Transforming lives through digital literacy.


The Oakland Unified School District (OUSD) surveyed a number of schools and considered the LCFF (Local Control Funding Formula) statistic to determine how many students throughout the district need a computer and Internet access at home. According to a study conducted in August and September, 14,097 students do not have computers or high-speed Internet access at home. That represents about 40 percent of the student population in Oakland, most of whom reside in West and East Oakland.

That’s a staggering number of people who are forced to jump from public computer to public computer just to complete their homework. Thankfully there are many options for accessing a computer, like through the Oakland Public Library and Youth UpRising, as mentioned in the article. But it’s not a substitute for having home access, especially when many service agencies are closed during the holidays.

A few great programs out there are working to address this divide. Oakland Technology Exchange West (OTX-West) provides free computers to anyone with a child in the Oakland school district. Also, ReliaTech offers low-cost refurbished computers to anyone. Both promote the low-cost Internet options that have been negotiated through EveryoneOn. Click here for more information on low-cost Internet.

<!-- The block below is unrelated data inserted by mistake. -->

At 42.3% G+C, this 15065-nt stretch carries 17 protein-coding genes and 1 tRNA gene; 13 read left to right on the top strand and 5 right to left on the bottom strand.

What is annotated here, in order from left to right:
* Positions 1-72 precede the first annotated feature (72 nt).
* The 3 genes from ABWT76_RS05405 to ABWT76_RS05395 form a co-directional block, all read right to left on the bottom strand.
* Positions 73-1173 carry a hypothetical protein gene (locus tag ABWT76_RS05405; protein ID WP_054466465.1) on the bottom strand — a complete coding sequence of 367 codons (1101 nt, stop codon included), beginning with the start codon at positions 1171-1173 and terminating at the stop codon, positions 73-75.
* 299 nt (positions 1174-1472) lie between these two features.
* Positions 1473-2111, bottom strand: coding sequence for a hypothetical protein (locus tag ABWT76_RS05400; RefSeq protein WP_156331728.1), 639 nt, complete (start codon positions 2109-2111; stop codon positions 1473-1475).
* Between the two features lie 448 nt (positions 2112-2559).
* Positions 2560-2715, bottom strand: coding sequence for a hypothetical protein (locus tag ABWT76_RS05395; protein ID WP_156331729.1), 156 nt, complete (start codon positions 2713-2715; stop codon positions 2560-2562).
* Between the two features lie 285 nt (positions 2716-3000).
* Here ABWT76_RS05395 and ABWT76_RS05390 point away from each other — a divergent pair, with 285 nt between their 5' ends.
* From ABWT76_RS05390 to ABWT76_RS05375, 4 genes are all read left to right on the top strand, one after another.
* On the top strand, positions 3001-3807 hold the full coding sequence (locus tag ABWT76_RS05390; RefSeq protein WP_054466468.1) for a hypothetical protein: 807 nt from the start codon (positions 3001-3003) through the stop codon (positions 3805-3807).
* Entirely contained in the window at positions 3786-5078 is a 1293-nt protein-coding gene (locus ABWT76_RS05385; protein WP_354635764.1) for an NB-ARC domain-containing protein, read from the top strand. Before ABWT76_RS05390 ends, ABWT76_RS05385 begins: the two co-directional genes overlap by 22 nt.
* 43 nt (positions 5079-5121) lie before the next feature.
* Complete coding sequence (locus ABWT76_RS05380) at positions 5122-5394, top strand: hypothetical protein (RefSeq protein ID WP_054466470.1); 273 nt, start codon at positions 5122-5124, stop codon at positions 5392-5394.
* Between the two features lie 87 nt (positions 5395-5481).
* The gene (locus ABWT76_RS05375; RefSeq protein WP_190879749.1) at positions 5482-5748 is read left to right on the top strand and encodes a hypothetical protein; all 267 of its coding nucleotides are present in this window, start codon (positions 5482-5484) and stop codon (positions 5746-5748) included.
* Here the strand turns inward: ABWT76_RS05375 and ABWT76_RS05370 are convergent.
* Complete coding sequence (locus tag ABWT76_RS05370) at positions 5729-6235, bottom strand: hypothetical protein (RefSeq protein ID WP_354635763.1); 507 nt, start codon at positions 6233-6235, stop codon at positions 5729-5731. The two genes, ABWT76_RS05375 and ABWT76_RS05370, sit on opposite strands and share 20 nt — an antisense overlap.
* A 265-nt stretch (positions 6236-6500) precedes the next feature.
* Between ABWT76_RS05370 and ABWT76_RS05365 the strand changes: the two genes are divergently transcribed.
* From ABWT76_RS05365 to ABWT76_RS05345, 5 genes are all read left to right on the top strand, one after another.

I think that Michael Hunt from Youth UpRising sums the issue up well. Hunt said that when computers and high-speed Internet are out of reach for some members of a community, it creates a kind of segregation by limiting where people can work and advance their education and careers. “What so many take for granted cannot in good conscience be denied to those who need it most,” he said.

Study Links Lack of Internet, Computer Access, and Poverty Level

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Kami Griffiths